Interest compounded daily
See Bank Services in the Fee and Information Schedule for other possible fees connected with this account.
Any checks or other withdrawals from the account will be considered distributions and will be reported as being qualified medical expenses, unless you notify us otherwise within 15 days of the distribution.
At our discretion, your interest rate and annual percentage yield may change.
The agreement between the custodian and depositor may be amended time to time to comply with the provisions of the Internal Revenue Code and related regulations
Bank deposits are Insured by the FDIC.
Who is eligible for an HSA?
Any adult can contribute to an HSA if they:
Have coverage under an HSA-qualified high deductible health plan (HDHP)Have no other first-dollar medical coverage (other types of insurance like specific injury insurance or accident, disability, dental care, vision care, or long-term car insurance are permitted).Are not enrolled in Medicare.Cannot be claimed as a dependent on someone else's tax return.
How can I start an HSA?
By working with Security National Bank, you set up an HSA in much the same way as an IRA.
What are the federal tax benefits of an HSA?
Contributions to an HSA are fully deductible; the earnings grow tax deferred, and distributions for qualified medical expenses are tax-free. Please consult with your investment and tax advisor for guidance.
Who can contribute to my HSA?
Contributions to your HSA can be made by you, your employer, or both. However, the total contributions are limited annually. If you make a contribution, you can deduct the contributions (even if you do not itemize deductions) when completing your federal income tax return.
Contributions to the account must stop once you are enrolled in Medicare. However, you can keep the money in your account and use it to pay for medical expenses tax-free.
You must have coverage under an HSA-qualified high deductible health plan
(HDHP) to open and contribute to an HSA. Generally, this is health insurance that does not cover first dollar medical expenses.
Federal law requires that the health insurance deductible be at least:
$1,200* -- Self-only coverage
$2,500* -- Family coverage
In general, the deductible must apply to all medical expenses (including prescriptions) covered by the plan. However, plans can pay for 'preventive care' services on a first-dollar basis (with or without a co-pay). 'Preventive care' can include routine pre-natal and well-child care, child and adult immunizations, annual physicals, etc.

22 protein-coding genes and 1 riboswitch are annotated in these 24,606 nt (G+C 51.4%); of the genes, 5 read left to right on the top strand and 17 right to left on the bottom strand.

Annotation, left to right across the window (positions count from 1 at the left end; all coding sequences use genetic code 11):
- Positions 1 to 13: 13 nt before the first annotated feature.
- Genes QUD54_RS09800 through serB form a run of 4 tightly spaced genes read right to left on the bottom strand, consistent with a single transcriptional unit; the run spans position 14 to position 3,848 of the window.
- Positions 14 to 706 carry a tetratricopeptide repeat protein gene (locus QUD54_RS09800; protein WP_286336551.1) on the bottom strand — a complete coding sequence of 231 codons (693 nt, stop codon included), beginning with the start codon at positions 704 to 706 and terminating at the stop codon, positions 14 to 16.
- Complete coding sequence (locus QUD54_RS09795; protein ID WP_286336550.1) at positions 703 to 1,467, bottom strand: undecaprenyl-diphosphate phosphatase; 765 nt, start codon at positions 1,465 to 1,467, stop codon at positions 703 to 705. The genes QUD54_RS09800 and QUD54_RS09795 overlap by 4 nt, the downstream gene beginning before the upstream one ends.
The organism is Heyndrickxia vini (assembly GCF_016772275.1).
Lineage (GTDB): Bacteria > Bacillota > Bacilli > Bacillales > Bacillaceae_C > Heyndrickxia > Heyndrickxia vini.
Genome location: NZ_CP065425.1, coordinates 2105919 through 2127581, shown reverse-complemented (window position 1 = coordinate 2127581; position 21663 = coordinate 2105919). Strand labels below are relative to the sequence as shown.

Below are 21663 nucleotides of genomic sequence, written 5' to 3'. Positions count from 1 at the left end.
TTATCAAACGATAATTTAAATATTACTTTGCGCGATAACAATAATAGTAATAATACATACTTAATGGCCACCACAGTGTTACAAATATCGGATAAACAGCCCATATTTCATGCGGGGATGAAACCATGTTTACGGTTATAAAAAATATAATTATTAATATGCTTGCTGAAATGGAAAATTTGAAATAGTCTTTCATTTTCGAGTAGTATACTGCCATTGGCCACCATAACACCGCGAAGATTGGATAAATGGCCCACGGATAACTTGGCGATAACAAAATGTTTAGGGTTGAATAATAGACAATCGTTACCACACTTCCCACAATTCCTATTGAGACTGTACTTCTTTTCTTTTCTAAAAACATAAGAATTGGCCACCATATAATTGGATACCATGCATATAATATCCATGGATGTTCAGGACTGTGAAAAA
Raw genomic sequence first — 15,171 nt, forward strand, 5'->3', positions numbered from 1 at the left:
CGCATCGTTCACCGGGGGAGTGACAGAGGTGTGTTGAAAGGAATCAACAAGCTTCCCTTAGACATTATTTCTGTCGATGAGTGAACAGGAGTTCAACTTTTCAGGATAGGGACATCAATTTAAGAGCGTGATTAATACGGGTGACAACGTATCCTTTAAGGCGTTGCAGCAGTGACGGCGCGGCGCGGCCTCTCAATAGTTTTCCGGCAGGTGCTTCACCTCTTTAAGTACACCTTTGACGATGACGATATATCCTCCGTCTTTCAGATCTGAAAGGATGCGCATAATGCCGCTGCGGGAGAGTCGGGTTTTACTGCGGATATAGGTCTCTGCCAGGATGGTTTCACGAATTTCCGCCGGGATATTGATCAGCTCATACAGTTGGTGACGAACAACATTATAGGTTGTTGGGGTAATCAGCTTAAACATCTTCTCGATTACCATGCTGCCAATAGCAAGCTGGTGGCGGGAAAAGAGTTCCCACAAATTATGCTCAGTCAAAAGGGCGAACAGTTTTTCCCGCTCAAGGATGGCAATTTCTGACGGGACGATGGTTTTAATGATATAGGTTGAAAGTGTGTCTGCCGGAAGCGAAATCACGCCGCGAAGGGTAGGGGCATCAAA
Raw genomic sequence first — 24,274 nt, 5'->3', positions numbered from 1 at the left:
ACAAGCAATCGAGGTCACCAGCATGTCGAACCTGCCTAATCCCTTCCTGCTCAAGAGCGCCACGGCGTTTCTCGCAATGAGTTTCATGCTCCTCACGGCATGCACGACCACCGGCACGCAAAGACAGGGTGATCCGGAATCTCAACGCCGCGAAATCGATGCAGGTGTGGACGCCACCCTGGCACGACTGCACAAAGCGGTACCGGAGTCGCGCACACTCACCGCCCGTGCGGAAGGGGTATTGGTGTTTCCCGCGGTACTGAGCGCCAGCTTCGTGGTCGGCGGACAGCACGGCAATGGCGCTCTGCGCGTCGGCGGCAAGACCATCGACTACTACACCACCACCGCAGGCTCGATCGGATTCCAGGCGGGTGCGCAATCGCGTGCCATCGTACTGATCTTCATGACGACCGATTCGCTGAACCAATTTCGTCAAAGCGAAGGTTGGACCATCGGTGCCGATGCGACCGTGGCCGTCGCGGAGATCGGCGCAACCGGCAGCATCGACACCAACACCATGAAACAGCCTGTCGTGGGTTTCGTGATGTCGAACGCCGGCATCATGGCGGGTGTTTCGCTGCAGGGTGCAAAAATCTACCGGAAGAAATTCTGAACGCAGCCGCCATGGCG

How much can be contributed per year?
You can make a contribution to your HSA each year that you are eligible. You can contribute up to the amount of your HDHP deductible but no more than:
$3,250* -- Self-only coverage
$6,450* -- Family coverage
Individuals age 55 and older can also make additional 'catch-up' contributions. The maximum annual catch-up contribution is as follows: 2010 and after -- $1,000
How do I pay my health care expenses with my HSA?
Security National Bank will provide you with a VISA debit card, which provides you instant access to your HSA funds. This card has the ability to be used wherever VISA debit cards are accepted. You also will receive a packet of checks and a special HSA receipt envelope to keep track of expenses.
Contributions made by you, and by family members on your behalf, which do not exceed the maximum annual contribution amount, are deductible by you when determining your adjusted gross income for your federal income tax return. You cannot deduct employer contributions, and these contributions will not count as wages for federal income tax purposes.
When can I make my HSA contributions and is there a deadline for contributions to an HSA for a taxable year?
Regular and catch-up contributions for the taxable year can be made in one or more payments, at the convenience of the individual or the employer, at any time prior to the time prescribed by law (without extensions) for filing the eligible individuals federal income tax for the year, but not before the beginning of that year. The due date for most taxpayers is April 15.
How are distributions from an HSA taxed?
Distributions from your HSA used exclusively to pay qualified medical expenses for you, your spouse, or your dependents are excludable from gross income. Any other distributions not used exclusively to pay qualified medical expenses for you, your spouse, or your dependents are includable in your gross income and are subject to an additional 10 percent tax on the amount includable, except in the case of distributions made after your death, your disability, or your attainment of age 65.
What happens to my HSA in the event of my death?
If your spouse is the beneficiary of your HSA, the HSA becomes his/her HSA. If the beneficiary is not your spouse, the HSA ceases to be an HSA as the date of your death. Security National Bank will distribute the balance of the HSA and report the distribution to the IRS.
*2013 numbers. Adjusted annually.